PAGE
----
American sturgeon fish
Other Names: Chondrostei –Mediterranean and Scandinavian
Sturgeons are a species of fish in the Acipenseridae family and are closely related to the paddlefish. A majority of sturgeon populations are listed as endangered. The U.S. Fish and Wildlife Service currently works with the Great Lakes Fisheries to restore this species. Though sturgeons are one of the most endangered fish species worldwide, they have been around for a while, with their earliest known relatives roaming the waters more than 350 million years ago.
They are abundant in the waters of North America as well as Ukraine and southern Russia. There are about 29 sturgeon species of the family Acipenseridae, subclass Chondrostei, and they’re all native to waters of the northern hemisphere.
Most sturgeon species live in saltwater, migrating from the ocean to freshwater bodies to breed, where they lay numerous small eggs or roe. Sturgeon eggs are very sticky and often adhere to rocks. There are a few species of sturgeon that are confined only to freshwater rivers and lakes. The sturgeon is a late-maturing fish that’s popular for its meat and eggs for caviar.
The old world sturgeon in the Mediterranean and Scandinavian areas is more common than their close relatives who inhabit the east coast of North America.
North American Sturgeons
There are eight species of sturgeon in North America-Atlantic Sturgeon, Shortnose, Lake, Shovelnose, Pallid, Alabama, White, and Green Sturgeon.
The Green Sturgeon is the widest-ranging sturgeon fish species. They tend to spend more time in marine environments, only traveling to a river system to spawn. Green Sturgeon is an ancestral fish that predate the dinosaurs. Their colors range from olive green to gray or golden brown.
Sturgeon fish young grow rapidly, maturing to between seven and ten feet in adulthood for most species. Fishes found in North America attain around 3 to 10 feet, weighing close to 500 pounds, and there have been specimens observed at nearly 26 feet, but these are rare.
The rock or lake sturgeon, occurring in the Great Lakes, the Mississippi River, and Canada, can weigh up to 200 pounds or more. The largest of the North American sturgeons is the Sacramento, Oregon, or white sturgeon, a pacific coast inhabitant that can weigh over 1,750 pounds.
Sturgeons have elongated body features with a flattened snout and head, seemingly appearing five-sided. Their bone structure consists of scutes or plates that cover their head and longitudinal rows along their body.
A prominent feature of sturgeons is the four tactile barbels, sensory organs that the fish has in the underside of its toothless mouth and which it uses for bottom-feeding small fishes invertebrates and algae.
These fish have a tail fin that’s heterocercal, meaning the lower lobe is shorter than the upper one. The first ray of a sturgeon’s pectoral fin is hardened to a bony spine and used to determine the sturgeon’s age.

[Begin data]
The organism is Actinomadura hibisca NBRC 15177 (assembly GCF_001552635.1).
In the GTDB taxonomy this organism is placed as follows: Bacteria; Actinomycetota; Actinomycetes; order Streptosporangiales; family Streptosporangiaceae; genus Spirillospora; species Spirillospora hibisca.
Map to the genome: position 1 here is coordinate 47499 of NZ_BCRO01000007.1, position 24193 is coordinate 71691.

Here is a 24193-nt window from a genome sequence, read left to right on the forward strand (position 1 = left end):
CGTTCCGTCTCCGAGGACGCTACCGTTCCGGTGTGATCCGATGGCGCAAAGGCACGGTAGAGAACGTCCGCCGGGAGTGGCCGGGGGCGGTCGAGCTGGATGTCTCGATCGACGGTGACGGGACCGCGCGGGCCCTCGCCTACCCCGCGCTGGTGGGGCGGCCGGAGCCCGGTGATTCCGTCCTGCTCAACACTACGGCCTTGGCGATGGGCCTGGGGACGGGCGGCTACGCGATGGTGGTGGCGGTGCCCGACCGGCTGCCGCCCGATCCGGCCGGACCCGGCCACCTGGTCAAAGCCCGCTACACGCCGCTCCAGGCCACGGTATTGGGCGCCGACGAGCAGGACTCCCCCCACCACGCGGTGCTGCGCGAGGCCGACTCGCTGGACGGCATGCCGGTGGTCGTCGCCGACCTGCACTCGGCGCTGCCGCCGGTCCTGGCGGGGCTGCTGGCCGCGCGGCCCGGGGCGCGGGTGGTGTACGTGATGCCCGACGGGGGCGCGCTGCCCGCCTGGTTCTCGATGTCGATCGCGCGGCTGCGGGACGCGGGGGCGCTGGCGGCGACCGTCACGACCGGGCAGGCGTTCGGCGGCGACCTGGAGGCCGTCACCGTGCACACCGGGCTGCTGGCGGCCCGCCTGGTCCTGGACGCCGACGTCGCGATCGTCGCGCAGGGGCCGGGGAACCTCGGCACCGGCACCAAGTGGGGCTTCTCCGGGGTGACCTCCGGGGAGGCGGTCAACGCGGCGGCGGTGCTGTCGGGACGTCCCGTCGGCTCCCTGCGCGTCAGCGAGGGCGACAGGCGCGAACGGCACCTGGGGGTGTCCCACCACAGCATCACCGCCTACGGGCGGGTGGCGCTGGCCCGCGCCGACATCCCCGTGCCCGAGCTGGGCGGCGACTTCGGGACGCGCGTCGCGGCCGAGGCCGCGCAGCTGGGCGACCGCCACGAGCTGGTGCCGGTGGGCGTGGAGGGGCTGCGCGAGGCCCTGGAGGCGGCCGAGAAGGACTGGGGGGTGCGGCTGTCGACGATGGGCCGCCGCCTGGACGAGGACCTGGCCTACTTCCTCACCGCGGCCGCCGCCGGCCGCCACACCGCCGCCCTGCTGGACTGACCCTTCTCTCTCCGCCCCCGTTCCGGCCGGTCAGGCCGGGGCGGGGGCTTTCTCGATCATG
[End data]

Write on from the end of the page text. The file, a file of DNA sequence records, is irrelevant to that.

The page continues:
Lake Sturgeon Acipenser Fulvescens
The lake sturgeon, also called the rock sturgeon, is the largest and oldest native species in the Great Lakes. Their scientific name is Lake sturgeon Acipenser fulvescens, and they thrive in both rivers and lakes, usually in depths of about 5 to 9 meters. They predominantly live in the Hudson River, Mississippi River, and the Great Lakes. This fish species was once abundant in the Great Lakes ecosystems, but the lake sturgeon populations have decreased due to overharvesting. Lake Sturgeon are bottom-dwelling feeders. They will feed along the bottoms of lakes and river systems for insect larvae and small invertebrates. Their favorite prey is crayfish, clams, snails, and leeches.
The rock sturgeon or lake sturgeon can reach a length of seven feet and is identifiable by its gray fins, white underbelly, and olive-brown sides with rows of bony plates. Its top bony scales are similar in color to the ones covering the body’s sides.
Lake Sturgeon Spawn
Lake Sturgeon adults migrate to the shores of freshwater lakes and rivers in the early summer to start spawning. Sturgeons are late to mature and may not begin breeding until they are 15 to 25 years old. Lake Sturgeons only spawn on average about every four years. Lake Sturgeon Females lay anywhere from two to three million eggs per spawning season. The spawning rivers of Lake sturgeon are usually their natal rivers.
Lake sturgeons live for a long time, males can reach over 55 years old, and there are records of females getting over 150 years of age. Lake surgeons sometimes jump in the air after entering a spawning habitat or stream. Lake Sturgeon’s maturing later in life and irregular spawning cycles has made saving them more difficult
Endangered Lake Sturgeon Populations
Lake sturgeon were once abundant throughout America’s Great Lakes. Overfishing in the 1800s and early 1900s eliminated much of the lake sturgeon populations. They became a threatened or endangered species in Michigan n 1994. This marked the start of the recovery programs attempting to revive the Lake Sturgeon populations.